Whether you work for a tech company or a digital marketing agency, you should be attending networking events and winning people over in real life. Although LinkedIn and other digital platforms are great ways to market yourself, nothing really beats wowing someone face to face. Before attending an event, do some research as to who will be in attendance. Knowing who you want to connect with and having great questions to ask them right off the bat will really set you apart from the pack. After the event, send them a follow-up email that is personalized and plant the seed for a future conversation.
Focus on Keywords
Once you decide the role you would like to target, make sure you are using role-specific keywords in your job site profiles and resume. This shows your future employer that you speak the same language and creates a sense of familiarity and trust early on.
Michelle Diaz, Teammate Experience Manager
Connect Your Values
Highlight the connection between your personal core values and the potential employer’s core values. You can likely learn the role’s technical skills quickly, but showing how you have an underlying emotional connection encourages recruiters to believe you’re likely to stay longer, connect with colleagues more deeply, and be more productive. In a sea of candidates, you stand out because you’re showing how you’ll immediately fit into and add value to their culture.
Michael S. Seaver, Executive Coach
My number one tip is to present yourself as adaptable to the potential employer. This allows them to see that you are open to change and ready for anything coming your way. My past managers have seen this as a positive and were always comfortable giving me more tasks to complete. In a post-COVID world, change is inevitable for most industries and the ability to adapt to any situation will pay dividends in the long run.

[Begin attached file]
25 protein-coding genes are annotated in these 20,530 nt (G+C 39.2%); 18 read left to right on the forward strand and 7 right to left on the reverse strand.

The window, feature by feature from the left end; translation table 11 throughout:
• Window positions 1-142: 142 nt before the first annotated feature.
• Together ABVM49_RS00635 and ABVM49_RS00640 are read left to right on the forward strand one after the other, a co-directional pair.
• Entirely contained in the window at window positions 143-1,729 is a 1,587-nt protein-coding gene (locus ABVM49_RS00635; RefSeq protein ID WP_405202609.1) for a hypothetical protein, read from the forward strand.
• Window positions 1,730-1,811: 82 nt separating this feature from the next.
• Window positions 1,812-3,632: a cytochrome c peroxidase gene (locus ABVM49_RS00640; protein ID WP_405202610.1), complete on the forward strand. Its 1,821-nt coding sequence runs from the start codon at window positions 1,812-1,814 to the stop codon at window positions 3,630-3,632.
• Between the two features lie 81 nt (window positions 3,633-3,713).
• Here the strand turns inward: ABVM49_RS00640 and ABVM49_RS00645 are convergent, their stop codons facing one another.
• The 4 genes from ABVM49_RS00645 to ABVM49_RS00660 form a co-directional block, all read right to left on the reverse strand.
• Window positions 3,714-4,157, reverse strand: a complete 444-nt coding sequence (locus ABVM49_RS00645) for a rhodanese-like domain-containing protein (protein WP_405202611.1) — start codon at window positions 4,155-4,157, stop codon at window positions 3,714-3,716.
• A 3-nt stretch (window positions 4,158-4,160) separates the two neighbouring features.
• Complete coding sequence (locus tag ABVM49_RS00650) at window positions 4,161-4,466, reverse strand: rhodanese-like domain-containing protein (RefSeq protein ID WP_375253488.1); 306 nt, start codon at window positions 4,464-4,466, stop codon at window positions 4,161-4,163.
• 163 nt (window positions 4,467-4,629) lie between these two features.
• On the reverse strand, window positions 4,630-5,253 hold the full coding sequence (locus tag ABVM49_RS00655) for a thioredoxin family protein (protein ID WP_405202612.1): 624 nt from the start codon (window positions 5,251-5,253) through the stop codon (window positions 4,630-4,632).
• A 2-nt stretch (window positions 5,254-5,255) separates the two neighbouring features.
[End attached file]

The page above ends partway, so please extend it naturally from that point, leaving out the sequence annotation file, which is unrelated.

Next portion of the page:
Matthew Senger, Finance & Strategy Analyst
Understand What They’re Looking For
My number one tip on marketing yourself to employers is to understand what they’re looking for and position your skills/expertise to solve their pain point. Marketing is about being relevant and timely. And, people are more concerned with what’s in it for them. If you can solve what’s in it for them well and succinctly, you’ll have a higher chance of at least getting a second interview. This can be also applied to resumes, not just phone or in-person interviews. Customize your resume with relevant information the employer is requesting.
Janelle Amos, Revenue Marketing Manager
The biggest thing is to be yourself. I think once you understand who you are and your strengths and weaknesses, you can begin to market yourself to potential employers on a deeper level. You can do it through your strengths and authentically. For example, if you decide that you want to create a vlog to grow your personal brand but have no desire to be in front of a camera, you can select an alternative that would accomplish the same result but be in alignment with your strengths. It’s not just for the job but also when you get the position you want to make sure you are highlighting what you will be able to accomplish.
Make it about them, not about you. Show how your past accomplishments brought value to employers, and how those skills can transfer into a new opportunity. How did you cut costs, increase revenue, improve compliance, improve efficiency, or improve policies or procedures?
Deborah Bubis, Recruiter/Sourcer
Make Your CV Stand Out
Competition for jobs is at an all-time high which means recruiters have to sift through more resumes than ever and you have to distinguish yourself from the competition. Whether that’s writing a riveting cover letter, contacting the recruiter or hiring manager directly via LinkedIn, or creating a digital portfolio — you have to do something to stand out. The key is to research the company, identify their top 1-3 obstacles, and devise a plan to tackle those challenges with you as the primary solution. Whatever you do, make sure it represents your strengths well and always think in terms of your audience.
Jonathan Pipek, Product Marketing Manager
Beat the Applicant Tracking System
Simple: beat the ATS (applicant tracking system). An ATS is a great tool for employers but your application and resume can get lost in the pileup. Be sure to do your research on the company and connect with individuals in the company. Get your name circling until it lands in front of the right person.
Andrew Aziz, HRBP